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Easter Eggs Natural Dyes

Dyeing eggs with vegetable materials takes more time than using commercial egg dyes, but it is truly amazing to see the colors hidden in the plants around us!






Brick red - red onion skins, paprika, chili powder


Mauve - fresh or frozen cranberries


Lavender, purple - fresh or frozen blueberries


Yellow - generous amount turmeric


Rich brown - ground coffee or black tea leaves


Green - spinach, chopped carrots, carrot tops, chopped red cabbage


Blue - 4-6 cups chopped red cabbage. Strain and use as a cold dye, overnight


Chartreuse - Boil in turmeric then cold dye in red cabbage


Soft brownish pink - 1-2 cups grated beets. Boil eggs in dye then let sit overnight


Yellow orange - brown onion skins



General Directions


1. Wash and rinse eggs before dyeing to remove any oil or coating which may prevent the dye from sticking.

2. Put plant material in a small saucepan. Use enamel or glass, as metals will affect the colors of the dyes.

3. Add just enough water to cover plant material. Add 4 Tablespoons of vinegar and 2 Tablespoons salt and boil for 30 minutes.

4. You can now add eggs and more water if needed to cover. Continue boiling to use the hot dyeing technique or remove from heat and let cool to use cool dyeing technique.




Boiling eggs in the dye creates darker colors. For more color allow eggs to soak in dye overnight.

Cold dipping produces soft translucent shades. The eggs and dyes are boiled separately and the eggs are placed in dye after both have cooled. Rotate eggs to avoid uneven coloring.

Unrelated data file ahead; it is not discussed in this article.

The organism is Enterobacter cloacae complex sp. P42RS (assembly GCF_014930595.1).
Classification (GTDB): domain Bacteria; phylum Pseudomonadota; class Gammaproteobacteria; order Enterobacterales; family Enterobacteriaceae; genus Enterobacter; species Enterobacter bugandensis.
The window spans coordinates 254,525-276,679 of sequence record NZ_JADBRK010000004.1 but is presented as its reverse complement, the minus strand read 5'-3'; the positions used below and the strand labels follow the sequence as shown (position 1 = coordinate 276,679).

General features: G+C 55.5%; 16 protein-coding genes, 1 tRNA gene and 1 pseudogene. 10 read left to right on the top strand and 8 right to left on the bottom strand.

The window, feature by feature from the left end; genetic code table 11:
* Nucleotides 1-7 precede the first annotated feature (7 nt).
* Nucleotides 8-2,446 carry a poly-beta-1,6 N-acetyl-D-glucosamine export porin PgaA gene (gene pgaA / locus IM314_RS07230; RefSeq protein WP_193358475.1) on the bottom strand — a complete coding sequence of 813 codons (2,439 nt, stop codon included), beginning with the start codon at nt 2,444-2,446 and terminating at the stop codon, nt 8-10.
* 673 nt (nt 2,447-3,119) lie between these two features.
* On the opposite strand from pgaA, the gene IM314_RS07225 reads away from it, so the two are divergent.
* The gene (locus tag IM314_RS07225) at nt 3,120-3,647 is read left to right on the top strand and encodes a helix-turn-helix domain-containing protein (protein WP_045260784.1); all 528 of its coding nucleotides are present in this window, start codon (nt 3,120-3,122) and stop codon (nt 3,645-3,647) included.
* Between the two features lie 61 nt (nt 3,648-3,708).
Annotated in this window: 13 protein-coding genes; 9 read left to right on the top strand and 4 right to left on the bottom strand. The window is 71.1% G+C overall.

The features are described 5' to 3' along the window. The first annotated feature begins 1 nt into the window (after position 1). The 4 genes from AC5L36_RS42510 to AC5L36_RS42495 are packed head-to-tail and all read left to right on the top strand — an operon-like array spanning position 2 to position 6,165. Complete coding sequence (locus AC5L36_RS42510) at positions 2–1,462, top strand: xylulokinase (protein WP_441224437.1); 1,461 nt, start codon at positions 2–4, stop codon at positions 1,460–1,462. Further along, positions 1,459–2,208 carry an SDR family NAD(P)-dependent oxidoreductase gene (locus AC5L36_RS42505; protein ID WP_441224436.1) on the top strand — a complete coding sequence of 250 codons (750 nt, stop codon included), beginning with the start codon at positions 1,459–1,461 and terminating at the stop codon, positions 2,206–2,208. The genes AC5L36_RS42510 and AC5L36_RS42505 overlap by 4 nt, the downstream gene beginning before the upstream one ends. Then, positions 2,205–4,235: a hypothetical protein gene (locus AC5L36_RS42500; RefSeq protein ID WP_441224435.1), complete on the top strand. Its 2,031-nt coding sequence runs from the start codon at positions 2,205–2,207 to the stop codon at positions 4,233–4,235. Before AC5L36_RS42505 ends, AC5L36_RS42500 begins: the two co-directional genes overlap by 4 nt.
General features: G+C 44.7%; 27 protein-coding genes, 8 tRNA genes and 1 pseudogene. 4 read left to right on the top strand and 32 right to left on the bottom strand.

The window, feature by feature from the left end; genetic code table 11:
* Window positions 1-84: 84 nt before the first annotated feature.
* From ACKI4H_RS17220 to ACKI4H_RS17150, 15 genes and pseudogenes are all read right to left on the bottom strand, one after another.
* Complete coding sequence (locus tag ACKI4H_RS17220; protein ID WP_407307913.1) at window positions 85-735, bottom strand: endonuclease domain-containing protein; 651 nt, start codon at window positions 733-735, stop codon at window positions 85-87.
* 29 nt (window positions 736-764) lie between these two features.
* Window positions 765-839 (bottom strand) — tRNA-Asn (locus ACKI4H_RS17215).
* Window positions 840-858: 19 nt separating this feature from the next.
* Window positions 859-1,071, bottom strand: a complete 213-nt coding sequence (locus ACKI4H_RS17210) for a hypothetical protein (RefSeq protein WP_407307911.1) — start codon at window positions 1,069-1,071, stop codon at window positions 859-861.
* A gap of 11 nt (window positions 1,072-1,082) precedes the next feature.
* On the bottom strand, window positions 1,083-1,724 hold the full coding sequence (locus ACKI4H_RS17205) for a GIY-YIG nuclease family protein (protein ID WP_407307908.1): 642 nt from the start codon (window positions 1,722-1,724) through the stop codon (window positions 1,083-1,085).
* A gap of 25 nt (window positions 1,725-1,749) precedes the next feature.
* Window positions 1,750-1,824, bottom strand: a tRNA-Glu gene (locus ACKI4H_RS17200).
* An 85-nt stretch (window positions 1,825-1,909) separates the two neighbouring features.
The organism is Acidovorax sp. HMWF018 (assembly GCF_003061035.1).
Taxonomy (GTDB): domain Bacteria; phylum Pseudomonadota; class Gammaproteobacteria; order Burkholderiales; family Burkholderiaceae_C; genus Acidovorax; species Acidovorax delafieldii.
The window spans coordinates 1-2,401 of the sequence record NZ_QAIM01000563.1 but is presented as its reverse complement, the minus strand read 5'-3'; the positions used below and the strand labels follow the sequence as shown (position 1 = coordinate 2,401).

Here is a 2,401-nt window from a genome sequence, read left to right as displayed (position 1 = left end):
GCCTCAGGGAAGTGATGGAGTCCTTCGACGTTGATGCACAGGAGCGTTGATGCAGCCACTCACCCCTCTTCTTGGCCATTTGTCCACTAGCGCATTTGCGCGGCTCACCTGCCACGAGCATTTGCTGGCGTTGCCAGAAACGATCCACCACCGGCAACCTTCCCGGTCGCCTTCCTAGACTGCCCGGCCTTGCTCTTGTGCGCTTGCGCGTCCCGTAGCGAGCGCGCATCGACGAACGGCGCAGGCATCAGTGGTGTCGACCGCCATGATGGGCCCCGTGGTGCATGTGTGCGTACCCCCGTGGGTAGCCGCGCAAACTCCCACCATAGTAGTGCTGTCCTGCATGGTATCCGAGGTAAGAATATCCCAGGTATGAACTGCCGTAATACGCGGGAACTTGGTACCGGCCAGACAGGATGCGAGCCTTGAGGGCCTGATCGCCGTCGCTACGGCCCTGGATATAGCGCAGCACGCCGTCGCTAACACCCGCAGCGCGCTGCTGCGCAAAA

Batik eggs are multi-colored. Cut out designs from masking tape or use vinyl stickers to cover parts of the egg. Dip eggs into dye. Remove from dye and blot any drips. Remove tape when eggs are dry. Apply more covering and repeat the process. Start with the lightest colors and progress to the darker. If you want to keep an area a certain color, you need to keep it covered. Use crayons or paraffin to create designs or drip melted wax to cover areas of the egg.

To create half and half eggs dye entire egg in a boiling bath. Place egg and cold dye in a small cup. Prop the egg against the cup to allow only half the egg to be in the dye. The second color needs to be darker.

Onion wraps: Rub eggs with vinegar and wrap in onion skins. Secure the skins with cotton string, dental floss or narrow rubber bands and boil. Use many layers of onion skin to create a deep and rich color. Pre-dampening the skins helps them to stick to the eggs.

Plaids and stripes: Dye eggs wrapped with rubber bands. Allow to dry and remove rubber bands. Wrap with more rubber bands and dye with another color. Repeat until you have achieved desired result.

Tips: Try rubbing your eggs gently under warm running water after removing from dye bath to create different effects. After your eggs dry, rub with vegetable oil and a soft cloth to obtain a deep and glossy finish.





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